Cunningham et al's study17 was considered separately in a sensitivity analysis of survival results. This study differed from the others as it evaluated a second line chemotherapy regimen. As it was also the largest study, any differences may have unduly influenced our results. Survival differences between chemotherapy and control groups remained significant even when the results from this study were excluded (hazard ratio 0.69 (0.58 to 0.82)).
Similar results were obtained in the combined analysis when the published data from the remaining trials were included. 11 14 18–20 However, significant statistical heterogeneity, primarily within the systemic chemotherapy trials, was apparent in this analysis (χ2= 28.90, df=11; P<0.0001 at six months). Treatment with palliative chemotherapy was associated with a significantly reduced risk of death at six months (relative risk 0.67 (0.56 to 0.79)), 12 months (0.80 (0.73 to 0.88)), 18 months (0.88 (0.82 to 0.95)), and 24 months (0.92 (0.88 to 0.97)) after randomisation. These figures equate to absolute risk reductions of 12.5% (95% confidence interval 7.7% to 17.5%), 12.9% (7.6% to 18.1%), 9.2% (4.2% to 14.1%), and 6.4% (2.1% to 10.7%) respectively. From these data, the number needed to treat in order to prevent one additional death at both six and 12 months is 8 (95% confidence interval 7 to 9 at six months and 6 to 9 at 12 months).
Only three trials contributed individual patient data on tumour progression (482 patients and 324 cases of tumour progression). 9 15 17 Patients in the treatment group had a significantly reduced risk of progression (hazard ratio 0.51 (0.40 to 0.64)). The absolute difference in progression was 25% (61% v 36%) at six months and also at 12 months (41% v 16%). We found no evidence of statistical heterogeneity across the trials (χ2=0.03, df=2, P=0.985). Median progression-free survival was estimated to be 4.0 months in the control group and 10.0 months in the chemotherapy group.
Similar results were also seen in the combined analysis of tumour progression, which included published summary statistics from a further three trials at six months 11 18 20 and 12 months. 11 18 21 Chemotherapy treatment was associated with a reduced risk of tumour progression at six months (relative risk 0.68 (0.58 to 0.80)) and 12 months (relative risk 0.81 (0.73 to 0.89)).
Age related differences in treatment effects
Very few patients aged 75 years or older were included in the trials from which we obtained individual patient data (2.5%). In order to give the analysis greatest power we examined three groups of roughly equal size (<50 years, 50–64 years, and ≥65 years). We found no relation between age and the effect of treatment on survival (χ2 for interaction= 5.039, df=2, P=0.08; χ2 for trend=0.905, P=0.341 (fig 3)). Similarly, no association between age and strength of treatment effect was seen in the analysis of time to progression.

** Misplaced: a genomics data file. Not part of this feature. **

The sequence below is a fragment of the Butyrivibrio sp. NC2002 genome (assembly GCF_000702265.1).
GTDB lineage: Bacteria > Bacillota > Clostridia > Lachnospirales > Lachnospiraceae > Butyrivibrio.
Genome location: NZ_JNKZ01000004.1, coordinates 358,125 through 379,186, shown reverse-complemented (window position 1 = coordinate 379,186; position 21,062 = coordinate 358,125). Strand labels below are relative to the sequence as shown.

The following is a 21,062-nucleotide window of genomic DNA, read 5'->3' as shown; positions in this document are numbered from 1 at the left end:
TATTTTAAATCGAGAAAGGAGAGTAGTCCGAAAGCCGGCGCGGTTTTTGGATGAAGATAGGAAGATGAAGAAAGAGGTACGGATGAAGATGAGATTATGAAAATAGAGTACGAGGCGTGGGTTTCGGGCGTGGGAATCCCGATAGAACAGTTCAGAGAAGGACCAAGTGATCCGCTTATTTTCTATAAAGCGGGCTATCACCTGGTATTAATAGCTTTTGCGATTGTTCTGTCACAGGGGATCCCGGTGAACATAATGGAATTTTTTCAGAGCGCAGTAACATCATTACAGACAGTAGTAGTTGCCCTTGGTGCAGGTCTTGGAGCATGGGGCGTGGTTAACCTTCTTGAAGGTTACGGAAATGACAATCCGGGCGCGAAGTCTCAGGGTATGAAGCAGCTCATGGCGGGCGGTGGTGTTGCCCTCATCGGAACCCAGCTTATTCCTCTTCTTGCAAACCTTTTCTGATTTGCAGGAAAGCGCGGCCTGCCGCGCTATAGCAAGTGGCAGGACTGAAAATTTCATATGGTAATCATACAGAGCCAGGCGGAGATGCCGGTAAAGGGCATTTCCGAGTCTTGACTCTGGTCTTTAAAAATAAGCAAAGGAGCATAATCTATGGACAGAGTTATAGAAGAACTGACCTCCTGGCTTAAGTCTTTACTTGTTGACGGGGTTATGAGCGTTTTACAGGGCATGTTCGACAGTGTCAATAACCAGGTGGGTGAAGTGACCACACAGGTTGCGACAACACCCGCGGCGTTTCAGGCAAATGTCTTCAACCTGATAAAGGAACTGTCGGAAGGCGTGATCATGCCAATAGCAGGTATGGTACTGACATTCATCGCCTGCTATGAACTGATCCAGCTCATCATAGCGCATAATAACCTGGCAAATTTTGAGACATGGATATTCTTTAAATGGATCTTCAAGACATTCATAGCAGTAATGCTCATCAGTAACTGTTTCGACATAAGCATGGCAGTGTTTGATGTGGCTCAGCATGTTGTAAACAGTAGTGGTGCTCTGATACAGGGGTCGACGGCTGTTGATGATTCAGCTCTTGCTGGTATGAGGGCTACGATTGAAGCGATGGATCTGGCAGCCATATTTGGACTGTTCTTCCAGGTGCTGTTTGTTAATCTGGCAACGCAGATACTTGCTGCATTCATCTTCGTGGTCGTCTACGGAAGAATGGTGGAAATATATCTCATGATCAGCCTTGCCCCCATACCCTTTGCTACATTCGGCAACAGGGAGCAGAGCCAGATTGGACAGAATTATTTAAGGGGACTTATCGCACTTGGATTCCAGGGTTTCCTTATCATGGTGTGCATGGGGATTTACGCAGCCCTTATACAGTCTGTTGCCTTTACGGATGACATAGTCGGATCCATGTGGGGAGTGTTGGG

Data on chemotherapy toxicity were published for 10 out of 13 trials. Only four graded toxicity according to a standardised validated scale (such as the National Cancer Institute common toxicity criteria), and only one study presented the event rates for both the treatment and control arms.17 In this study, significantly more patients in the treatment group experienced severe adverse events (79% v 67% grade 3 or 4 on National Cancer Institute common toxicity criteria). Information was not available on the distribution of treatment toxicity according to age group or on whether doses were routinely reduced for elderly patients within these trials. Variations in drugs and lack of objective standardised data meant we were unable to produce a meaningful summary of treatment related toxicities.
Quality of life
Many of the trials in this analysis were done before validated quality of life instruments specific to patients with cancer were available. Six trials provided information about quality of life. 9 14 16 17 20 22 All used different assessment instruments, many of which were not cancer specific or validated for patients with advanced cancer. Three trials found superior results in the chemotherapy arm, 9 17 22 two trials found no significant differences between treatment and control groups, 14 16 and one trial, in which chemotherapy was ineffective, found quality of life was worse in the treatment group.20 Many studies did not provide information about who completed the quality of life instrument and how much help was given by carers and healthcare professionals. It is unclear whether quality of life assessments continued after stopping treatment in many studies.
The available data were not of sufficient quantity or quality to enable us to assess the economic impact of palliative chemotherapy by secondary economic modelling.
Although colorectal cancer is a major cause of morbidity and mortality, only 1365 patients have been entered into randomised trials comparing chemotherapy with supportive care. The trials are heterogeneous in terms of the patient population, interventions, and control group considered. The pooled results of these trials therefore represent a generalised estimate of the effectiveness of chemotherapy. In addition, a proportion of patients in the control arm of some trials received chemotherapy, so these trials may underestimate differences in survival, disease progression, toxicity, and quality of life.